Canadian Electrical Wholesaler

 Looking BackMost wholesalers remained closed on Saturdays throughout the summer, but Central District board members voted to open again on Saturdays in the fall. The Board agreed that distributors should be closed on the Saturday between Good Friday and Easter Monday. However, even this motion didn’t pass unanimously.

Membership policies in 1947 contrasted sharply with policies of later years. At the October Directors’ meeting a motion was proposed, seconded and passed to not recruit new members. If a non-member persisted in submitting an application despite being told of this policy, procedures were such that gaining membership was difficult and required approval by the division in which the applicant carried on business, plus final authorization and acceptance by the Board.

The question of admitting small appliance wholesalers into CEDA arose at this time. The General District had voted at a regional meeting in favour of admitting these wholesalers into CEDA, possibly as a separate division of the parent association. But the idea ran into resistance at the national level. In reviewing the issue, Director Willis pointed out that CEDA’s charter did not allow for an appliance division or for any separate, subsidiary organization. This provoked heated debate, with the matter subsequently being tabled for a year.

An indication that CEDA was maturing as an association was that the directors passed a motion instructing the secretary (association manager) to visit every member at least once a year.

Code Of Ethics — 1947

Date of issue: December 29, 1947

CEDA Incorporated — Sheet no. 7

Looking Back 21. The fact of membership in CEDA Incorporated shall not be used as a means of obtaining any advantage that would not accrue to a Distributor not being a member.

2. A Distributor shall maintain the integrity of the promise of his organization by living up to any agreement made between the Manufacturers and Distributors on the one hand, and the Distributors and the Retail Dealers, etc., on the other, such agreements having been entered into by the Board of Directors of CEDA Incorporated.

3. The Distributor shall not establish or maintain any repair service department which may in any way seem to be in competition with a retail trade repair service unit or organization. This shall not apply on units manufactured by the parent or affiliated organization of a Distributor.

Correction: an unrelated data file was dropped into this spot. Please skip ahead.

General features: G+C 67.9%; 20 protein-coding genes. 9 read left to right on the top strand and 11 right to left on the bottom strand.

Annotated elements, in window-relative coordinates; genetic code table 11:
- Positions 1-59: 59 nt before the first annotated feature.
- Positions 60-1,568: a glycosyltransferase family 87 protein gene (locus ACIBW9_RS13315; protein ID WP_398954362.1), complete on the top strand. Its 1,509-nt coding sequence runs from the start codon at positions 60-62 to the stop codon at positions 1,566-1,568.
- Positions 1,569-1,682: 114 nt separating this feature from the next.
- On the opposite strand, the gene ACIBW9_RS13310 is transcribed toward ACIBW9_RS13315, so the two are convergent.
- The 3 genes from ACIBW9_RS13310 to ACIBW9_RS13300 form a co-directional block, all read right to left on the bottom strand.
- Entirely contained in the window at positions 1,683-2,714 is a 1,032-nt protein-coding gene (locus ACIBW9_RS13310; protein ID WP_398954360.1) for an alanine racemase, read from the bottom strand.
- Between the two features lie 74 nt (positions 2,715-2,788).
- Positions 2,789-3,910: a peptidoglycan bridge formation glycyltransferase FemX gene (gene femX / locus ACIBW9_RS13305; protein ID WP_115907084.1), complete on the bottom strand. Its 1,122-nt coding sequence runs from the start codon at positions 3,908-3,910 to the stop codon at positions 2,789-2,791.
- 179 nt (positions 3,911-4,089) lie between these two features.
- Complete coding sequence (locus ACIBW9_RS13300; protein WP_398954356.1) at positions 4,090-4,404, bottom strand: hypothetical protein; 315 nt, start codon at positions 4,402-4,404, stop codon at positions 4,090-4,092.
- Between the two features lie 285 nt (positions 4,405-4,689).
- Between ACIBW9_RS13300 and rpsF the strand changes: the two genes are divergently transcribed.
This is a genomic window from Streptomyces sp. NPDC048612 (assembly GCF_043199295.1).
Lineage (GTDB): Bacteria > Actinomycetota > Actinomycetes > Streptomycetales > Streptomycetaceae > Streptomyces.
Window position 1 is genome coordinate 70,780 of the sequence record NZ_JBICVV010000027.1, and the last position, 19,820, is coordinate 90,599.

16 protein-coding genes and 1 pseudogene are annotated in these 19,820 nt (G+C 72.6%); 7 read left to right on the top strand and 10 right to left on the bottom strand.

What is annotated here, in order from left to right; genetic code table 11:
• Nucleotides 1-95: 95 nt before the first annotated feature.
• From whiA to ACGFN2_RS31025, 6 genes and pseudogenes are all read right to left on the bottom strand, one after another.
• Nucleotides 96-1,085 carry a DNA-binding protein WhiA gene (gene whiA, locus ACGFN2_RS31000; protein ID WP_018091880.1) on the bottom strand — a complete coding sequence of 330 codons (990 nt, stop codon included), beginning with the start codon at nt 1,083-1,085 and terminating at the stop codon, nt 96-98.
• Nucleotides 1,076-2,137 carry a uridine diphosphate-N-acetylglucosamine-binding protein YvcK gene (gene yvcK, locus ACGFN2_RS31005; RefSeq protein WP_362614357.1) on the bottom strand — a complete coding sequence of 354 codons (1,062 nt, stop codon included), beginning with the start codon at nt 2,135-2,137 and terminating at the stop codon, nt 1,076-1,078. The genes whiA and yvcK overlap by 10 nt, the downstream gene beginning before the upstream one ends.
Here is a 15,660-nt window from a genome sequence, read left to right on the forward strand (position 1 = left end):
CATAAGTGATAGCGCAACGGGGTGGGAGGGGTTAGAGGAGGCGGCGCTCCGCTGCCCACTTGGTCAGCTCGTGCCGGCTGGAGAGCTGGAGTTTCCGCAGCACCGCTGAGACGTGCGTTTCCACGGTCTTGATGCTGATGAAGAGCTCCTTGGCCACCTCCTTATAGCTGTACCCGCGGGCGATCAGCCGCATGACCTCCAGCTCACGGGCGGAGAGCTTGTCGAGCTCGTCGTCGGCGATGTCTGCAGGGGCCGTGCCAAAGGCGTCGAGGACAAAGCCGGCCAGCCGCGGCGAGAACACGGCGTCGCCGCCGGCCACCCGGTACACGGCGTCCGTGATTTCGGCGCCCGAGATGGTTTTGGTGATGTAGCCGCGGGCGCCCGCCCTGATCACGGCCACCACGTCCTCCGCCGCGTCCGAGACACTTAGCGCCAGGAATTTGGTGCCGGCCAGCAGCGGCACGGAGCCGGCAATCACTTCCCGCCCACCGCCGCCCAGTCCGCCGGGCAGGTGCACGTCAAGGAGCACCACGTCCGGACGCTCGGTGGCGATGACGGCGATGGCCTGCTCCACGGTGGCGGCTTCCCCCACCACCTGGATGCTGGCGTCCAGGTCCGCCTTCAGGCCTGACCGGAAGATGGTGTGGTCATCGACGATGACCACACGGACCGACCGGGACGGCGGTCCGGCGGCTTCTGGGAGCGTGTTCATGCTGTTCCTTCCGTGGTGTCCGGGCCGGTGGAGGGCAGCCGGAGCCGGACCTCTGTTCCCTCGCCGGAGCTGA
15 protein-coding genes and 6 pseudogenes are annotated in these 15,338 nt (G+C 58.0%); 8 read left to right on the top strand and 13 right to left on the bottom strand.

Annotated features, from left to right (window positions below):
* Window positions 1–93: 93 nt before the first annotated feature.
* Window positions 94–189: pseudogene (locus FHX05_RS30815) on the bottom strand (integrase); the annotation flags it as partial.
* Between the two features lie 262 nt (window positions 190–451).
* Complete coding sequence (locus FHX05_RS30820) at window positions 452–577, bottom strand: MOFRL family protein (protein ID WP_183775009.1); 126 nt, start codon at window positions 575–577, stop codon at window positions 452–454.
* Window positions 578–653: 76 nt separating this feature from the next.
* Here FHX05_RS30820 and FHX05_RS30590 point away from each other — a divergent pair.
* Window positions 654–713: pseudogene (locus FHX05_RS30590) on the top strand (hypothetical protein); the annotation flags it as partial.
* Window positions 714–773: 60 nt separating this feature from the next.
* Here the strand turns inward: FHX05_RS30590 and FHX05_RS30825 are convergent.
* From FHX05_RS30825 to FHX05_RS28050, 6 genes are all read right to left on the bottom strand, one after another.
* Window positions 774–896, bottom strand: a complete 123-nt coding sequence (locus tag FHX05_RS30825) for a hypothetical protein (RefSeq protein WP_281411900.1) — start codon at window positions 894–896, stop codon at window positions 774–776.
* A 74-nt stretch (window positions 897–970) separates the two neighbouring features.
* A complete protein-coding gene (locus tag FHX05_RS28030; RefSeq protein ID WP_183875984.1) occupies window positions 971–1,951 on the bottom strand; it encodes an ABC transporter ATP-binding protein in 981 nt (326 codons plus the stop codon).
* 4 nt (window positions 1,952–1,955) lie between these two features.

4. A Distributor shall at all times maintain the ethics of business when dealing with other Distributors and shall not employ or arrange to employ an employee of another Distributor without first advising the employer of his intentions.

5. That this Association approves the selling of an account; as an “Industrial” account, only where there is a regularly employed, full time electrician or staff.

6. It shall not be considered ethical for a member of CEDA to sell goods, for resale, on a preferred or courtesy discount, (other than regular schedule) to any other than another member of CEDA, or a regularly recognized distributor of the goods in question.

 

 

Hubbell

 

The University of Strathclyde in Glasgow, Scotland has named Hubbell Lighting executive licensee of a technology that can suppress bacteria in the air and on surfaces using a narrow spectrum of visible light. The high intensity narrow spectrum lighting technology has been shown to reduce bacterial pathogens in the environment at a far greater rate than cleaning and disinfection alone.

“Our agreement with Hubbell Lighting opens the door for the food and beverage industry and other sectors to benefit from our continuous disinfection technology, helping them keep consumers even safer,” says Scott MacGregor, vice-principal of the University of Strathclyde and leader of the research team that developed the technology.

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Study


A confirmation: the winds of change are now howling.

Several years ago, in a workshop at Electro-Federation Canada’s annual conference, a roundtable session described and debated the numerous disruptive technologies that are forcing us to think differently.

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Michael Gentile, President and CEO of Philips Lighting Canada, has had a long and distinguished career in the electrical industry and more recently the lighting industry. None of this is by chance. Always in decision-making circles since beginning his career, Michael spends the first 10 years first at Siemens, and subsequently in lighting at Osram as Vice President Finance and Vice President Sales and Marketing. After that, he joins Philips Lighting.

Michael agreed to share a few moments with us to discuss his career trajectory, the industry, trends, worries, and wishes. A tour of his career is also a tour through a key period in the industry and a reflection of its adaptability to new technologies — from an expert's point of view.

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Changing Scene

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Electro-Federation Canada’s 6th Annual Future Forum, Thinking Smarter — Channel Products, Energy, ...
In partnership with Habitat for Humanity Québec, Convectair is donating two heating units ...
Do you know an industry member who has greatly contributed to the Canadian electrical industry and ...
Kendra Smith will be joining the company’s Nationals Accounts team as the Key Accounts ...